Mexico's Secretary of Public Safety Genaro García Luna attends a news conference on the sidelines of an American Police Community meeting in Mexico City, Oct. 8, 2010. Image Credit: AP

New York- A former top law enforcement official who oversaw Mexico’s efforts to combat narcotics trafficking was convicted Tuesday of taking millions in bribes from the Sinaloa drug cartel.

Genaro Garca Luna, who headed the equivalent of the FBI in Mexico, was charged in US District Court in Brooklyn in 2019 with acting as an enabler for the cartel, which is notorious for engaging in rampant violence to keep its operation running.

After a month-long trial that began in January, a jury found Garca Luna guilty on all five counts in an indictment that included his alleged involvement in an ongoing criminal enterprise, international cocaine distribution and drug-related conspiracies. He faces a minimum of 20 years in prison and a maximum of life in prison. Sentencing is scheduled for June 27.

Assistant US Attorney Saritha Komatireddy said in closing statements that Garca Luna was “a smart, ambitious, powerful and self-serving politician” who accepted millions of dollars “from the very people he was supposed to prosecute.”

Garca Luna, 54, took bribe money “in briefcases, in duffel bags, in boxes full of cash,” Komatireddy said. He also hand-delivered cocaine for the organisation, tipped them off to anticipated law enforcement actions, and helped arrest and kill members of rival cartels.

Garca Luna was a point of contact for officials in the US who dealt with Mexico in efforts to thwart narcotics trafficking. He ran the Federal Investigation Agency from 2001 to 2005 and was the country’s secretary of public security from 2006 to 2012.

During the trial, 25 witnesses were called by the prosecution — including several high-level members of the Sinaloa organisation, whose leader was tried and convicted in the same US courthouse in 2019.

“These witnesses were close to the top,” Komatireddy said to jurors. “High up enough to know about the cartel’s most sensitive and important government relationships, including its relationship with the defendant.”

Garca Luna’s attorney, Cesar de Castro, said the verdict was a disappointment and said the ex-official “will continue to do everything he can to clear his good name.” De Castro told jurors the prosecution’s case relied entirely on the testimony of criminals. “Nothing backs up what these killers, torturers, fraudsters, and epic narcotics traffickers claimed about Genaro Garca Luna,” he said during closing arguments.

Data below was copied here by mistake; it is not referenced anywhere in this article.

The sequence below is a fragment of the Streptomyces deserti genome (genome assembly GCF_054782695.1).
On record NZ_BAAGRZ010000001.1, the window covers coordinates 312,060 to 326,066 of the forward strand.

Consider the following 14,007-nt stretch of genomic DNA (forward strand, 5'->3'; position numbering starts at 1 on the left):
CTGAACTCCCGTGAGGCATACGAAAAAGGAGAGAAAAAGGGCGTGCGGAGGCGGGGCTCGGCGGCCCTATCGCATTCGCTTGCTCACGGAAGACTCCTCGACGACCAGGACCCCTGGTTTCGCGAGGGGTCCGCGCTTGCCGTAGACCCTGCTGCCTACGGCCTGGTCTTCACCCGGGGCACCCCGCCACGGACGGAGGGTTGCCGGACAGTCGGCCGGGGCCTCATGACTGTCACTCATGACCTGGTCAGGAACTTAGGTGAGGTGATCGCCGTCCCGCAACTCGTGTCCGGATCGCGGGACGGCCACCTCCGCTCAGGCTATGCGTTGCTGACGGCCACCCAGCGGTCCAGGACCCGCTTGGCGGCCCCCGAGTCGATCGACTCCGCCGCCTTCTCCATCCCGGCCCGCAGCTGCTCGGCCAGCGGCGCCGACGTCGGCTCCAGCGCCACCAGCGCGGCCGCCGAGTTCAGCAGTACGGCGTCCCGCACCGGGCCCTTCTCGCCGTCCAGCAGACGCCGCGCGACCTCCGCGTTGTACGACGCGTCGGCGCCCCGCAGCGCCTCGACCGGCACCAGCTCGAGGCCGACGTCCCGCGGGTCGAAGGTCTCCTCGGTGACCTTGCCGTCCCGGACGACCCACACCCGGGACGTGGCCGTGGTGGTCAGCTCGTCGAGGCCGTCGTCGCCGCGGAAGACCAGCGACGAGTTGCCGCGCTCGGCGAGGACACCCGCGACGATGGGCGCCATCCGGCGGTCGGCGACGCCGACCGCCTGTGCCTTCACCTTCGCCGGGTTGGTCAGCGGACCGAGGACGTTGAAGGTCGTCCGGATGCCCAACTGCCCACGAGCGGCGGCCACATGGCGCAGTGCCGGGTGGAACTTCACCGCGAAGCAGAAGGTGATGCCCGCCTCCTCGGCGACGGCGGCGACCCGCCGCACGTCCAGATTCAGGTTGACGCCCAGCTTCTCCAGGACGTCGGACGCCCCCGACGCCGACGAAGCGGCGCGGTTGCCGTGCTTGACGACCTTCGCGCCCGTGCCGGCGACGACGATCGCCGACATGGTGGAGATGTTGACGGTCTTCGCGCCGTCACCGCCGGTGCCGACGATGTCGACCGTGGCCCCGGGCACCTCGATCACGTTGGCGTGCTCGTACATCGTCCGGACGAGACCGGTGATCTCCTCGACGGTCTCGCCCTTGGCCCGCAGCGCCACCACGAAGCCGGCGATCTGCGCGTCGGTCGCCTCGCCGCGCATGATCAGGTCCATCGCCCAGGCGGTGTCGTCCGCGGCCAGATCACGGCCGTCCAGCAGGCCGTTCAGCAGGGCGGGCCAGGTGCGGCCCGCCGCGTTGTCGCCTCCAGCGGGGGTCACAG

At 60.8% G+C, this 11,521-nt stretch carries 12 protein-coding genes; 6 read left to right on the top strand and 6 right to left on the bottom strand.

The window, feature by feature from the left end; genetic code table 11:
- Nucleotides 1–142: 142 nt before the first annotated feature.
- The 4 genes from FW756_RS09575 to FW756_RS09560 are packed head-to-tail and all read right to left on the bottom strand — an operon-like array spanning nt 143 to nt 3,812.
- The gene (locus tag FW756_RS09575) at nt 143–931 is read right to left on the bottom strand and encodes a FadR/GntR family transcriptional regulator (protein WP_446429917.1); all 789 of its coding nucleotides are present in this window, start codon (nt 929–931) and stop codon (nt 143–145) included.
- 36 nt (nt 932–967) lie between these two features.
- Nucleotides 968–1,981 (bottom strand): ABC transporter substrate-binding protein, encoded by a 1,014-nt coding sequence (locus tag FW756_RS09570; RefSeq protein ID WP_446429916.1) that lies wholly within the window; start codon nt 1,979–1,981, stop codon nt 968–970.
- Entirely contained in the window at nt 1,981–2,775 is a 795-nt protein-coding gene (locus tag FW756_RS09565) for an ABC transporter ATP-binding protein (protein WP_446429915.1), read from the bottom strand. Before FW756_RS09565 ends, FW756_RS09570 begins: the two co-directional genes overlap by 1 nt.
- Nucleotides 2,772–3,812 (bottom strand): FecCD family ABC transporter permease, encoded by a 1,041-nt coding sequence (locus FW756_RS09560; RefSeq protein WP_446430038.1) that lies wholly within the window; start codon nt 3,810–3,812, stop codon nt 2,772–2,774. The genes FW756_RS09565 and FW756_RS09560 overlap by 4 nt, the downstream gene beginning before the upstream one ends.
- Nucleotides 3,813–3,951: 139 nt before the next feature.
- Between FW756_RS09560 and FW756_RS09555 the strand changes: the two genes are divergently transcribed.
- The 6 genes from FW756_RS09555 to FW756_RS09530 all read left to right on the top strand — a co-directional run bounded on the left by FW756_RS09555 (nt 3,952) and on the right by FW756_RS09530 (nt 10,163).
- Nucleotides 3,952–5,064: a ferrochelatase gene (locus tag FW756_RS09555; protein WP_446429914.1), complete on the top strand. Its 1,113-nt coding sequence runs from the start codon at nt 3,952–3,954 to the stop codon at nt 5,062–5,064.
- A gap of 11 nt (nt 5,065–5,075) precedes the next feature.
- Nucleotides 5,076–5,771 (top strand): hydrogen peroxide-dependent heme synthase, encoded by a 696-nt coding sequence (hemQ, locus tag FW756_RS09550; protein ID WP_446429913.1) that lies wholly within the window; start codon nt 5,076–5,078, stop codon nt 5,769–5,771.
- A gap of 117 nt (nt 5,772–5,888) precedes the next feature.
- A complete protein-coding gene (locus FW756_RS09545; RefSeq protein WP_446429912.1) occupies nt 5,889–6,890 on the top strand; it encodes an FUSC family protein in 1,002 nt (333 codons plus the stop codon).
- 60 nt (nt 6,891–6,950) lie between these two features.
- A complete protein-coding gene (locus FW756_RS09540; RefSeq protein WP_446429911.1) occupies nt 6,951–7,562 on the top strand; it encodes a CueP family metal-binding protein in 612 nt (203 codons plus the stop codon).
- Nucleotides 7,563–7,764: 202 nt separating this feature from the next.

De Castro said the prosecution’s witnesses were motivated by the promise of leniency in their own legal matters and the possibility of starting new lives in the US with the government’s assistance.

In drug cases, prosecutors frequently rely on the testimony of cooperating witnesses who are also involved in the criminal activity.

Brooklyn US Attorney Breon Peace said in a statement that Garca Luna will “live the rest of his days having been revealed as a traitor to his country and to the honest members of law enforcement who risked their lives to dismantle drug cartels.”

US Ambassador to Mexico Ken Salazar tweeted that the verdict “demonstrates how our relentless pursuit for justice is stronger than the [transnational criminal organisations’] attempts to wrest good governance away from the people who deserve it.”

The conviction comes as a vast amount of Mexican territory is controlled by organised crime groups that fight each other for influence. Homicides have hovered over 30,000 per year since 2019, during President Andrs Manuel Lpez Obrador’s tenure, according to Mexico’s crime statistics.

A spokesman for Lpez Obrador called Garca Luna a “former squire” of former president Felipe Caldern in a tweet Tuesday after the verdict.

While the trial was largely focused on Garca Luna’s ties to violent traffickers, it is clear from recent history that US counternarcotics strategy in Mexico has been marred by failure. In recent years, the Sinaloa cartel has developed the capacity to manufacture and traffic millions of doses of fentanyl every year.

Lpez Obrador has been a frequent critic of US attempts to curb drug trafficking and Garca Luna’s conviction will for some cast doubt on the effectiveness of previous US efforts. Last month, Lpez Obrador said in a news conference that links between Garca Luna and US authorities suggested that US intelligence agencies “need a shake up, a review.”

US officials have said much of the blame rests with Mexico for not being more aggressive to stem the flow of drugs.

Garca Luna’s conviction follows the controversial US case against Salvador Cienfuegos, Mexico’s former defence minister. Cienfuegos was arrested in 2020 in Los Angeles on bribery and drug trafficking charges, but after pressure from Lpez Obrador, he was released and returned to Mexico, where he lives as a free man.